What type of custody arrangement works for your family?
The first step is to figure out what kind of custody arrangement you want to pursue. There are a number of different types of child custody, and your family situation will dictate which one is best:
Physical custody deals with where the child will live. When one parent has sole custody or primary physical custody, the child will live in his or her home; the other parent (a.k.a. the non-custodial parent) may have visitation rights, depending on the final parenting plan. For certain families, particularly ones in which the parents live very close to each other, joint physical custody may be an option. Joint physical custody allows both parents to live with the child, according to a custody schedule. However, it is important to allow the child to maintain a somewhat normal routine, which makes joint physical custody very difficult for parents who live in different places.
Legal custody refers to the right to make decisions about the upbringing of the child. If both parents are actively involved in the child’s life, it is best to pursue joint legal custody. Joint legal custody allows both parents to play a role in decisions about the child’s schooling, religion, and medical care, among other things.
Sole custody awards physical or legal custody to just one parent. Sole custody usually applies when one parent is unfit to raise a child.
Joint custody can take three forms: joint legal custody, joint physical custody, or joint legal and physical custody. Joint legal custody is extremely common, as it allows both parents to be involved in the decision-making process. Joint physical custody agreements are rather common and allow the child to spend time with both parents. This may include a couple days each week, plus alternating weekends, at one parent’s house, or it could involve alternating months or years spent with each parent. It is important to note that joint physical custody requires a high level of cooperation between parents.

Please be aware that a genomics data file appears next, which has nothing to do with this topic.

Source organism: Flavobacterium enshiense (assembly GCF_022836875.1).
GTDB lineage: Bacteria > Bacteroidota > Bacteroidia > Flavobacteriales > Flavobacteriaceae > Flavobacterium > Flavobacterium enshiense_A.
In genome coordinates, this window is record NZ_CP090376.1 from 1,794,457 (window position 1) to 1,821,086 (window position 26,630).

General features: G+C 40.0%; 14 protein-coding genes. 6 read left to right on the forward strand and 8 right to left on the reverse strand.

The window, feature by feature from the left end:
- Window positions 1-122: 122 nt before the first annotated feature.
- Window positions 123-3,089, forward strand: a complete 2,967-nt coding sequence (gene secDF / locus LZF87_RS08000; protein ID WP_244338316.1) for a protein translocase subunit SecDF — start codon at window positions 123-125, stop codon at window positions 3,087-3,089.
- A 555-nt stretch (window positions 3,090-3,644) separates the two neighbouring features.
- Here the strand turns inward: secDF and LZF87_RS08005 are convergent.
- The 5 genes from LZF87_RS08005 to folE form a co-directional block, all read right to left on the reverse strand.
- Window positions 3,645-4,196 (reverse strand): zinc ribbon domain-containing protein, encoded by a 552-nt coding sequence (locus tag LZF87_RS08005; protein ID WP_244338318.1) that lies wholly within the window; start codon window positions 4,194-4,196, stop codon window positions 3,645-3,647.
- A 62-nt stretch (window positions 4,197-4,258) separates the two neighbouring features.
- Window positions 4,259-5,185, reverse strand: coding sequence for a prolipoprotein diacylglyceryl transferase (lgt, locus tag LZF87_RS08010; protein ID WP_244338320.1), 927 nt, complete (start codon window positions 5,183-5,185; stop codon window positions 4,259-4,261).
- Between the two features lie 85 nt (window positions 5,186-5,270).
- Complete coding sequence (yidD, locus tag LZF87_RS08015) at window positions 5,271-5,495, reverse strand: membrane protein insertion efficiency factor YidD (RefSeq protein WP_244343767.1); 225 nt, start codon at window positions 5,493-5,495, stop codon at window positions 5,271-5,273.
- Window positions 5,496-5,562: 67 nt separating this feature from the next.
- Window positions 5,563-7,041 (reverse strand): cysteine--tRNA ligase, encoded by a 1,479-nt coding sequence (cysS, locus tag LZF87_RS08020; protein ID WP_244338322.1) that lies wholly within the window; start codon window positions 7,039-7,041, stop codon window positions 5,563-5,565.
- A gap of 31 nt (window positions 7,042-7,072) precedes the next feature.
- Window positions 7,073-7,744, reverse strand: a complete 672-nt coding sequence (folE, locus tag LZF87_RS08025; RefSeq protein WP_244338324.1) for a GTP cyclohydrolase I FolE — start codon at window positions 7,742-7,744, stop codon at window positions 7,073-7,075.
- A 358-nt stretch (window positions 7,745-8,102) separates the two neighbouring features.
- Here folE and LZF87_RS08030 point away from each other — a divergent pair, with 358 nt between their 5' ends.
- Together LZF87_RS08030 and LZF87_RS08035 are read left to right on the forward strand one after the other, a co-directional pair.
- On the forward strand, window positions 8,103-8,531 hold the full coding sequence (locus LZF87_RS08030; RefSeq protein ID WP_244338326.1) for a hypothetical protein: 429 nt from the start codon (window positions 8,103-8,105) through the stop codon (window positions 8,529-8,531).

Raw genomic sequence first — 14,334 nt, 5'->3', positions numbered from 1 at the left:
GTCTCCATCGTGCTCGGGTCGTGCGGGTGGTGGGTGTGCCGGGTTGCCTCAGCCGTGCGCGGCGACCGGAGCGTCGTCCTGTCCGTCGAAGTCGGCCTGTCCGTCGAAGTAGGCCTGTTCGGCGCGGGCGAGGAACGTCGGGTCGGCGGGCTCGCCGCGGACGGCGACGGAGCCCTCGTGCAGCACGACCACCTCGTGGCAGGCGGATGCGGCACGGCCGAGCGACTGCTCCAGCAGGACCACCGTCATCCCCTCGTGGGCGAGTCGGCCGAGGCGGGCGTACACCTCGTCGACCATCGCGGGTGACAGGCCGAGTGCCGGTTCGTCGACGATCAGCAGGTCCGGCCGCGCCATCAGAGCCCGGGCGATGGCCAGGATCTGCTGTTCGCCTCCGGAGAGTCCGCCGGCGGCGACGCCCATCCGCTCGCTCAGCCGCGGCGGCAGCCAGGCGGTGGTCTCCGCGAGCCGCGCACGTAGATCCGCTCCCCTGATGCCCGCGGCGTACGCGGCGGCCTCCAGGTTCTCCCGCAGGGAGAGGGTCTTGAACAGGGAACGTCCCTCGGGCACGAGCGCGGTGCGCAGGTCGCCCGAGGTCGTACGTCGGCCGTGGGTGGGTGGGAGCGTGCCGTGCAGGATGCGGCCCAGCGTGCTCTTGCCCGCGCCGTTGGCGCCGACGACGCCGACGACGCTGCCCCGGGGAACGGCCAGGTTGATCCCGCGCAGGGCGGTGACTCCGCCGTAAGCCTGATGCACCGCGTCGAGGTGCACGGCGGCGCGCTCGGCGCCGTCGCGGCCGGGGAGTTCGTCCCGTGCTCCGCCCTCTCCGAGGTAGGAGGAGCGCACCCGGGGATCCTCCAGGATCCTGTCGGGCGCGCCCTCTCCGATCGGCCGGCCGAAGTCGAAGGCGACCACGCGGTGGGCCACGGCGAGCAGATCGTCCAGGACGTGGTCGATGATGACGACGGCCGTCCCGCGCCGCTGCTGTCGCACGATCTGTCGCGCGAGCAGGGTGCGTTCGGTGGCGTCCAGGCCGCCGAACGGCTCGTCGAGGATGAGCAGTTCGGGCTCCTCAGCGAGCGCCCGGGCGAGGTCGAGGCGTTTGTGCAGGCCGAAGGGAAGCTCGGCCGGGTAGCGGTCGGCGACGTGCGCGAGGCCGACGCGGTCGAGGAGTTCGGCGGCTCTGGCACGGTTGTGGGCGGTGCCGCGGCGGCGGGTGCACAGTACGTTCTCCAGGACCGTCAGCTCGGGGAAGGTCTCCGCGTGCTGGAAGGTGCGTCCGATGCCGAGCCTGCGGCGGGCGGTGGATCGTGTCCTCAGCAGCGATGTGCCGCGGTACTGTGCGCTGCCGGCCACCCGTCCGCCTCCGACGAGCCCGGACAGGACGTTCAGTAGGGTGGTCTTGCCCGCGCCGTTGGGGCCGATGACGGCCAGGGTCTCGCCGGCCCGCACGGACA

The court tries to avoid awarding sole custody whenever possible. In the court’s eyes, it is preferable to award physical custody to one parent while still allowing the other parent to participate in the child’s life. Often times, one parent is awarded physical custody and both parents share legal custody so they co-parent.
Child Custody doesn’t have to become something dreaded. Working with an expert like Soheila Azizi can help you find the best possible solution for you and your children. Soheila Azizi and her legal team are trained to help you find answers.